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Our company, IMPORT GC Group, takes great pride in our standards of excellence set for Food Safety. Requirements are set, monitored and managed for each stage leading to consumption. Our Packing Facilities have been BRC and/or IFS accredited among others.

The Principles regulate activities and practices involving:

▪ Food Safety Standards for Fresh Produce — Prevention of contamination is preferred to elimination after the fact. Documentation of a prevention planning program, contamination handling procedures and complete program training is needed.

▪ Crop Production Water — Test and monitor all water sources that come in contact with the plant or product are from a pathogen free source.

▪ Minimizing Animal Fecal Contamination — It is not possible, or may not be permissible, to eliminate all animal influences from production fields. However, steps to minimize their presence or activities should be determined. Domestic animals are prohibited, document and determine methods to minimize all attractants.

▪ Worker Health and Hygiene — There is no substitute for awareness, training, and constant reinforcement of the importance of personal hygiene and sanitation as critical to sustainable business and employment.

▪ Field and Harvest Sanitation — All surfaces and implements that touch fresh produce must be treated as food contact surfaces. Establish, document and train a program to clean and sanitize all food contact surfaces.

▪ Packing Facilities — Well designed and operated centralized packing facilities and packing systems have the potential to contribute to the reduction of pathogen contamination. All packing facilities are certified by BRC and/or IFS.

▪ Post Harvest Water during Packing — The quality of post harvest water that contacts fresh produce during cleaning, grading, cooling, and application of surface treatments is widely recognized as the essential control point for fresh produce.

▪ Principles for Transportation — Limited control is possible beyond the shipping dock, but the consequences of cross contamination during transportation and distribution will find a direct link back to the handler and grower. Shippers must inspect all vehicles for cleanliness and safety and only hire those who also adhere to strict standards for Global Responsibility.

▪ Storage and Distribution — Mixed storage and mixed load distribution has the potential to transfer contamination from one lot or product to a previously non-contaminated produce item, especially where pallet-stacking, ice injection, or top-icing is involved. Storages must observe the same stringent practices for food safety and contamination prevention.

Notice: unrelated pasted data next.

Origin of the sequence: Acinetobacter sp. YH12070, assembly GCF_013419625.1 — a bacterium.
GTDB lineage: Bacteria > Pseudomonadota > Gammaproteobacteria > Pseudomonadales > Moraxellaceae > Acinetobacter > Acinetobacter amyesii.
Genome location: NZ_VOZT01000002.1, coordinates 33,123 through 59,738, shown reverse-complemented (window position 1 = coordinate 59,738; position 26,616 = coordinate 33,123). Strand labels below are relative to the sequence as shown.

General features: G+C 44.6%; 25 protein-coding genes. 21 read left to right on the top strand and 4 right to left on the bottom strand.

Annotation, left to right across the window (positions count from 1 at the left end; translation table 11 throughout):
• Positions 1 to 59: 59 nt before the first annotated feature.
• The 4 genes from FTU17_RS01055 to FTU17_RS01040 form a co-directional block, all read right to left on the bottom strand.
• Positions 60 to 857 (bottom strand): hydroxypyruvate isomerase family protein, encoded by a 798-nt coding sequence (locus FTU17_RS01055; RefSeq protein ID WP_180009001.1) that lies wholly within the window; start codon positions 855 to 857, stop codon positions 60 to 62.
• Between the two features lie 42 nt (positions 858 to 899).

▪ Quality Assurance Team — Our QA team visits the growing area to evaluate the raw materials grown there. They compare these to others from various regions and determine the most ideal growing location; before the start of each harvest, our QA team compiles lot code specific data from internal reviews, field reports, pesticide analysis results, and customer feedback. Lot codes are traced back to the grower and the region, and this information becomes a critical part of grower selection for the upcoming year; our QA trains our partner facilities on IMPORT GC Group organoleptic standards for characteristics such as color, texture and size and evaluates processes on-site and makes adjustments when necessary to improve quality and efficiency. We understand that our customers have a diverse range of applications for our products, so we carefully analyze and select the packaging and packing medium options that best showcase the natural characteristics of the finished product. We ensure that every item arrives to you safe, sturdy, and easy to handle and store, allowing each product to maintain excellent quality throughout its full shelf life.

▪ Sustainability — IMPORT GC Group embraces sustainability and biodiversity on all levels by working with growers who respect the land they cultivate; this means regular crop rotation, appropriate acreage density, conscientious irrigation and hands-on care. We were the first supplier in the olive industry to switch from large heavy industrial plastic kegs to lightweight vacuum-packed bags. This led to an 80% reduction in the amount of plastic used and a 10% increase in product volume per container.